advantage, in which case they are both disqualified. It is different in match play. If a
player makes a stroke when his opponent should have played first, there is still no penalty,
but the opponent may immediately require the player to cancel that stroke and play again, in
the correct order, as nearly as possible at the spot from which the original ball was last played.
In other words, if you think your opponent played a bad shot when he played out of turn
you say nothing, but if he played a good shot you can ask him to replace his ball
where it was and play again, after you, in the hope that his next shot will not be as good.
- If you play a stroke and your ball hits your opponent, his caddie, or his equipment, you can
choose whether to replay the stroke or accept it and play your next shot from where it
comes to rest. Rule 19-3. This might not seem fair if your wild shank has hit your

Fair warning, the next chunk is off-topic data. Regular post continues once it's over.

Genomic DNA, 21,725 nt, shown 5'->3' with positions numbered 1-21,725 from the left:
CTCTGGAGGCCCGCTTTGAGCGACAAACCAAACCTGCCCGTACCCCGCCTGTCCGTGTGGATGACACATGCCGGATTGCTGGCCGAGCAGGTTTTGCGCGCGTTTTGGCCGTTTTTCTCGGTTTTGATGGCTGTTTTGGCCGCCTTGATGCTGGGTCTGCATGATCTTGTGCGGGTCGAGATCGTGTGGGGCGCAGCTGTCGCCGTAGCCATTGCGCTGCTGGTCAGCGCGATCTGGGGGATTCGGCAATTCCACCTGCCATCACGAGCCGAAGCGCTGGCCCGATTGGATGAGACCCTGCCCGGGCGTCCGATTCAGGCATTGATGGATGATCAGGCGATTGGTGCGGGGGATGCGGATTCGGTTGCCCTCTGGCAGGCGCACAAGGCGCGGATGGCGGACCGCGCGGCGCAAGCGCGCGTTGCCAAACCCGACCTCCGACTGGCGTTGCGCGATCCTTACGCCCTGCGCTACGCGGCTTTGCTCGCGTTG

opponent where it hurts and stops at his feet, but that is the Rule, so use it when it benefits you.
- Similarly, if a player, when starting a hole, plays a ball from outside the teeing ground,
there is no penalty, but the opponent may immediately require the player to cancel the stroke
and play a ball from within the teeing ground.
- Here is an unusual one, which not many match players know about. If a putt from the putting
green hits another ball at rest on the putting green, whether it is your side or your
opponents' there is no penalty in match play, whereas there is a two stroke penalty in
stroke play. Rule 19-5. Just play your ball from where it comes to rest and ensure that
the ball that you moved is replaced back to where it was.
- Unlike stroke play, where you have an obligation to your fellow competitors to report
every breach of a Rule that you witness, you do not have to in match play situations,
as you may disregard, or overlook any breach of a Rule by your opponent. The reason for
this is that only you, or your side, are affected. It does not affect anyone other entrant